Making politics personal carries other risks.  For instance, in a thoughtful article Bloomberg Businessweek discusses the heightened risks that Trump-branded real estate, particularly skyscrapers, are likely to face during his administration.  Who should pay to secure these highly visible, newly prominent buildings?  (For a map of their locations around the world, see here.)

One way increased personalization may be measurable in the near future could involve seeing if Trump nominates a larger-than-usual number of political appointees at the ambassadorial level.  Over the past half-dozen administrations, the percentage of American ambassadors drawn from outside the State Department’s pool of career diplomats has varied between 26% and 38%, according to data maintained by the American Foreign Service Association.  (For those curious, after several bungled nominations early on, the Obama administration ended up clocking in at around 30% political appointees over his two terms – which, depending on the exact data you use, is either the lowest or second-lowest number of political appointees by a modern 8-year president.)

A larger number of political appointees by the Trump Administration would signal a desire to bypass the State Department and keep its “experts” at bay, as well as political patronage on a larger-than-usual scale, even for Washington, D.C.  Indeed, we’ve seen Trump advocate for political appointees like Anna Wintour (!?) in the past.  And in an interesting twist, Trump is not limiting himself to nominating American ambassadors: he suggested a few weeks ago (via a tweet, of course) that he wouldn’t mind if the United Kingdom appointed former UKIP leader Nigel Farage as its ambassador to the United States.

Fortunately, there is probably a ceiling on how many political appointees Trump could name, if only because few well-heeled Americans are clamoring to be the U.S.’ top representative in Dushanbe.

World, Meet Donald.

President-Elect Trump, say hello to the world.

Perhaps lulled into a false sense of security by polls that showed Hillary Clinton well ahead, the global community now seems to be scrambling to figure out who Donald Trump is and how he might govern.  As shown below, data from Google Trends confirms that worldwide searches for “Donald Trump” are at an all-time high.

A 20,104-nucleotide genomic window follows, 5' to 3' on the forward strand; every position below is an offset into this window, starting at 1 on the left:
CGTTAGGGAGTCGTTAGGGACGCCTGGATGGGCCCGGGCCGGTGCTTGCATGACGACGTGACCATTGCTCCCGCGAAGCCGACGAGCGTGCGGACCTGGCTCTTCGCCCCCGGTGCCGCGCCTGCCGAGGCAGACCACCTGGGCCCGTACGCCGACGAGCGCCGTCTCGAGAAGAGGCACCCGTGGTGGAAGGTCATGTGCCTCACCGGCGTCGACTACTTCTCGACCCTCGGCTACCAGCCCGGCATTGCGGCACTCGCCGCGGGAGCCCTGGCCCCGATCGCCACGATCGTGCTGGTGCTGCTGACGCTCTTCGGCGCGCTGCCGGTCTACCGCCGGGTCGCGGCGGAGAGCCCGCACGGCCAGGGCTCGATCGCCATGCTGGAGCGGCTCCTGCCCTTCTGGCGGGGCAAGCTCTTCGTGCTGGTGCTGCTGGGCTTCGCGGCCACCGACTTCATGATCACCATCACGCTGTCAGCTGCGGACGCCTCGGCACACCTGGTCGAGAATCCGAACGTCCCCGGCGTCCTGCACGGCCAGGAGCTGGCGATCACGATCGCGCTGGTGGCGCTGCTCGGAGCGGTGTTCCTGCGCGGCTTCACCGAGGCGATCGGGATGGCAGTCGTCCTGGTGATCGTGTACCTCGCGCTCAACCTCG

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(100 arbitrarily designates the most Google searches ever recorded for a given search term since 2004, with everything scaled relative to that.  In other words, the number of people worldwide Googling Trump has more than quadrupled in the aftermath of the election.)

The top six non-North American countries to evince interest in President-Elect Trump are apparently Kenya, New Zealand, Ireland, Australia, Singapore, and Nigeria.  I’m not sure what to make of that, except that there’s probably bias in favor of English-speaking countries built into those results.

More qualitatively, I can attest to how strong interest in the American election has been in the Delhi region, and how powerfully people here have been affected by the surprising result.  An Indian colleague took the Wednesday off as a sick day to deal with her incipient depression.  And just this afternoon a forum on the future of Afghanistan-Pakistan-India relations surprisingly segued into a long Q&A about Trump’s likely future foreign policy.  Now admittedly these have been happening in the milieu of the Indian intelligentsia, so I’m glad that Google’s data confirms that this part of broader, worldwide trend.

I’m not a believer in American exceptionalism, but for a variety of material, cultural, and historical reasons much of the rest of the world does continue to pay exceedingly close attention to developments in the United States.  The rise of Donald Trump doesn’t seem likely to change that anytime soon.